EAST BRUNSWICK, N.J. - One of the things that I might start asking moviegoing or moviewatching companions to do from now on is to try not to ask me what I thought of a particular film immediately after it's over.
While surfing the internet today, I came across a recent post on a blog maintained by a web-based film writer, Jim Emerson. This passage stood out for me:
"As for the 'pack mentality' among critics---that can only develop if there are multiple critics' screenings over a period of time. In most cases, a commercial thriller like Running Scared would be screened only once---at an 'all media' screening, with an invited audience (targeted radio station giveaway passes). It might screen up to a week in advance of the opening, and critics go off and write their reviews. In most cases, they sure don't stand around and talk about it first. I don't know a decent critic who would try to sway other critics one way or another about a film. That kind of thing shows a lack of professional integrity....And, besides, why tip your hand and give away your take on a movie before you've fully formulated it, written it and published it? I don't want anybody to know how I felt about a movie until my review is published---especially publicists! In LA, I specifically asked them not to pounce on me the moment after the screening, while I was still absorbing the movie. In fact, a lot of times I don't know precisely how I feel about a certain movie (and why) until I start writing about it and feel my way back into it, do some exploring of the experience."
This interested me because, as a writer having written a whole bunch of film reviews for the Daily Targum and elsewhere, I know I've come across instances where I've thought something about a particular movie only to realize, as I write a review for it, that I might actually like or dislike a movie more than I thought initially. The point is, as a person who at least professes to thinking more deeply about films I see than most people, I've come to feel that I need time after a film screening to digest what I've just seen and reflect on it. When people who immediately ask me after a movie "So what did you think?" I risk giving a snap response that I may regret later, if I decide, upon reflection, that maybe a particular film was more problematic than I initially thought.
Besides...frankly, I suck at giving verbal opinions! I stutter and stumble, especially if I'm trying to give an intelligent verbal opinion right after seeing a movie. So if anyone still wants to ask me what I thought of a movie right after seeing it, one probably shouldn't expect more than a one-word "good" or "eh" response. That would probably be more honest than me trying to come up with something more thoughtful on the spot.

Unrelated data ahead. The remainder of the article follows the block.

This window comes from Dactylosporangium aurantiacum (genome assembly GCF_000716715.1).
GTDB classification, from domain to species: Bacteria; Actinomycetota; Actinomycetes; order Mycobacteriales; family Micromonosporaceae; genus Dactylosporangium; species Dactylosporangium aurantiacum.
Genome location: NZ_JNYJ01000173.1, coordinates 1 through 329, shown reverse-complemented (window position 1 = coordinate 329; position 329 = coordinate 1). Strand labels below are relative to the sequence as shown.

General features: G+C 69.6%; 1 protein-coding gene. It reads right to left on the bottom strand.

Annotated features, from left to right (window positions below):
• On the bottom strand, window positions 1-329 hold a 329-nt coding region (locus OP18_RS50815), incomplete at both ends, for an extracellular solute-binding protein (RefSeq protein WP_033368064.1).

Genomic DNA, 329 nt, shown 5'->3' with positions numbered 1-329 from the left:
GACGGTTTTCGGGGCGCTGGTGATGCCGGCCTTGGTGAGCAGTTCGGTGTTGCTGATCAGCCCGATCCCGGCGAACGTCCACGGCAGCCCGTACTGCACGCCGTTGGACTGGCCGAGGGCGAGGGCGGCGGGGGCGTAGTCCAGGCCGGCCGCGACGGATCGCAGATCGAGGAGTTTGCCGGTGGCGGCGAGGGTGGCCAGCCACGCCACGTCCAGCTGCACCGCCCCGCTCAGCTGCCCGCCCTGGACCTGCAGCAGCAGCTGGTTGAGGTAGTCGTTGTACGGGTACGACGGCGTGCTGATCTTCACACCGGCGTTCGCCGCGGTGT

You know what I've realized, as I've written this post, though? That some of the previous film review posts on this blog have been the result of snap responses, often written on the same night I've seen that particular film. My review of United 93, for instance, was based almost entirely on the visceral feelings I experienced as I left the theater.
The problem with this snap approach is: sometimes I have a tendency to publish things about a film that I might regret publishing later. My United 93 post on this blog is an example: in hindsight, I think that perhaps I didn't go far enough in seriously questioning the use of a film that basically tries to pass itself off as an objective account of what happened during two fateful hours on 9/11 without providing much insight into why this atrocity occurred. Perhaps I should have pursued that line of reasoning to its logical conclusion---and thus perhaps should have given it less than a three-star rating because maybe I should have logically concluded that, as terrific a piece of filmmaking it is, it might not be all that useful to thinking audiences. (In addition, perhaps I should have been even harder on X-Men: The Last Stand than I was, because it really was a disappointment compared to the first two films of the series.)
When you publish something, it's as if you're putting final (not absolute, but relative, I guess) thoughts on paper. So you better make sure that they're really your final thoughts, and that you mean it, and won't regret it later. As an aspiring film critic, I think I'm still working on having enough confidence to take strong stands, to not be mixed all the time, and, above all, to think carefully about a film I've seen and take trains of thought to logical conclusions.
But of course I should not totally deny what I felt as I watched something. Maybe that's the struggle of all film critics: to reconcile both thoughts and feelings, allied with a reasonable understanding of how film perhaps inspires those thoughts and feelings.